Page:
Men compete in six events: bull riding, saddle bronc riding, bareback riding, team roping, tie-down roping and steer wrestling. Women compete in four events: barrel racing, team roping, goat tying and breakaway roping. Team roping is the one event where men and women can compete against each other, either as part of a same-sex team or a mixed pair. In college rodeo, everyone in each event scores a certain number of points based on the criteria for the event, and then those points are applied to the overall team score. Individuals who score enough points over the course of the season can qualify for the national competition. How you're scored depends on the event. If you're participating in a timed event, score is calculated based on speed, but you must cover the course without breaking any rules or you take a penalty. When it's bull or bronc riding, there are judges that evaluate the performance of the rider and the animal as well.

Tell us about the club. How many students participate?

We have about 25 students in the club, but only three are men. I should make a distinction between the rodeo club and the rodeo team. Not everyone in the club participates in the rodeo competitions. We are open to anyone who wants to participate, as long as they meet the requirements. Competing members must have their own horse and have experience riding. I personally don't rodeo myself. I grew up on a cattle ranch, so I do have some experience with animals and all that, but I don't rodeo myself because it is also a pretty expensive sport.

The University of Arizona had the first collegiate rodeo team. Give us an idea of how the sport has grown. How is it organized and where does the University fit into the scheme of things?

We compete in the Grand Canyon Region of the National Intercollegiate Rodeo Association, against schools in Arizona and in New Mexico. Other schools in the region are Central Arizona College, Cochise College and Diné College in Arizona, and next door are Mesalands Community College, Navajo Technical University and New Mexico State University. Nationwide, about 600 schools compete in rodeo these days. This season will have nine competitions, 10 counting the regional in Payson in April. Four took place during the fall semester and our event is the first of the spring. Then there are nationals for people who qualify in a particular event. We're not the biggest team and that's made it a bit tough this season, going against schools with bigger rosters. Last year the men's team finished last out of six and the women finished fourth. But we had a couple of individuals do well. Kiara Begay won the barrel racing season competition and Bridger Sanborn came in fifth place in steer wrestling.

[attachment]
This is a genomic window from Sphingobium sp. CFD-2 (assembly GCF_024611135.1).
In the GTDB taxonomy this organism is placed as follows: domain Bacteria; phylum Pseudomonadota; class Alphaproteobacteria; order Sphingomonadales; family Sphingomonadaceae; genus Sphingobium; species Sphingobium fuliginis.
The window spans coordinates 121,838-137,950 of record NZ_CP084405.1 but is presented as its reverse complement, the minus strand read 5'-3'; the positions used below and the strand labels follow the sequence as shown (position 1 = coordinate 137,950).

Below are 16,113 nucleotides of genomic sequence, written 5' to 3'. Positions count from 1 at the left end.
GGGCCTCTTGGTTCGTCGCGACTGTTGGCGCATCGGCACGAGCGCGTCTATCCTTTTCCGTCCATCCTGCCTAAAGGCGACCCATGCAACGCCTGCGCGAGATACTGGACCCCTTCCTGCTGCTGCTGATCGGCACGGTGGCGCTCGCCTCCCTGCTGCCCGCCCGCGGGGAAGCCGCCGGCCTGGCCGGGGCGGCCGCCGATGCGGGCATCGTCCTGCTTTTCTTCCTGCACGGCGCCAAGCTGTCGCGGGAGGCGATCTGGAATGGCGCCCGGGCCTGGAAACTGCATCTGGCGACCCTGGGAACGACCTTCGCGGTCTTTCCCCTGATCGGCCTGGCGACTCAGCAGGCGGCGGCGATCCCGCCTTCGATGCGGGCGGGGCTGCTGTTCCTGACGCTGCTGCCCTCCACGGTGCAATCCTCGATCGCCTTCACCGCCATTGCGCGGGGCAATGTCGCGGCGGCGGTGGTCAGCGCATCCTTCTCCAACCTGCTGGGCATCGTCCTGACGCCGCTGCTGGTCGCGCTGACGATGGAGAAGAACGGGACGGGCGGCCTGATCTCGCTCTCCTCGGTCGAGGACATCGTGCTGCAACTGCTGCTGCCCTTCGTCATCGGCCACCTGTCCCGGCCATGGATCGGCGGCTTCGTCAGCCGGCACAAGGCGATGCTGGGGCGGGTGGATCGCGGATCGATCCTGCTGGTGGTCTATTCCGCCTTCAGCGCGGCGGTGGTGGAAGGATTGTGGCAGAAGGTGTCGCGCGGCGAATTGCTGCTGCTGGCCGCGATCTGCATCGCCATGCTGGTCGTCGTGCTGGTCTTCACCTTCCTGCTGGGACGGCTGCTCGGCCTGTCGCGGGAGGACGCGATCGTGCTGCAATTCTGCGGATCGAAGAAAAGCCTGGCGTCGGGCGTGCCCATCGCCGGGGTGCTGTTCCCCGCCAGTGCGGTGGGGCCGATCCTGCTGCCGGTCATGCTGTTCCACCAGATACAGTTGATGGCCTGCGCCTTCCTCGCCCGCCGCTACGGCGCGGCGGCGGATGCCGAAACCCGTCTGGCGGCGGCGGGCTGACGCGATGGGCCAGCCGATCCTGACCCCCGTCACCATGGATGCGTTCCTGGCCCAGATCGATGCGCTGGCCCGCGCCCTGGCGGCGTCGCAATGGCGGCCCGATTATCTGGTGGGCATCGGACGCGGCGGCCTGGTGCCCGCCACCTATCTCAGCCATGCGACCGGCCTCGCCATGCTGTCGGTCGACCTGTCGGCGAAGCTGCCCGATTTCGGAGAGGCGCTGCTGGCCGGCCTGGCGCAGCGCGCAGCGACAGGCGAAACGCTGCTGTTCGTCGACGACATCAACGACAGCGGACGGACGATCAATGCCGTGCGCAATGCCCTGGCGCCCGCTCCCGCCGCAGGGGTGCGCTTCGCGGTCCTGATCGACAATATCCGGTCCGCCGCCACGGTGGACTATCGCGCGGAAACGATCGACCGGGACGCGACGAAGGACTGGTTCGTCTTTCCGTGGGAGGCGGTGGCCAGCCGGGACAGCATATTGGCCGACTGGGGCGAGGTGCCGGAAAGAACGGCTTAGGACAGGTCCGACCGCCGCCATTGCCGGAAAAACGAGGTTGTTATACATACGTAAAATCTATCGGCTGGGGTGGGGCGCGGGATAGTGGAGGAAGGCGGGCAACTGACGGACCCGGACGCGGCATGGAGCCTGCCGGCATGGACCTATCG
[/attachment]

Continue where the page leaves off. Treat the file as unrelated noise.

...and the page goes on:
New Mexico State is the only other four-year institution in your region. Are there team rivalries in collegiate rodeo?

You do have some people that are very, very competitive. But often you see the Arizona kids and the New Mexico State kids and Cochise College and Central Arizona College kind of hanging out together and giving each other tips and stuff like that. So at the end of the day, someone has to win. But during the events, you know, we help each other. There's a kinship. Not a lot of people do this sport.

This year's University of Arizona Rodeo will take place Saturday, March 2 at the Tucson Rodeo Grounds, 4823 S. Sixth Ave. Events begin at 2 p.m. with overflow, or "slack," entries competing at 9 a.m. General admission runs $5 at the gate; University of Arizona students and children under 10 get in free. An open "4D" barrel racing contest at the rodeo grounds at 4 p.m. on March 1 will serve as a fundraising event for the club. For more information, visit the Rodeo Club's Facebook page.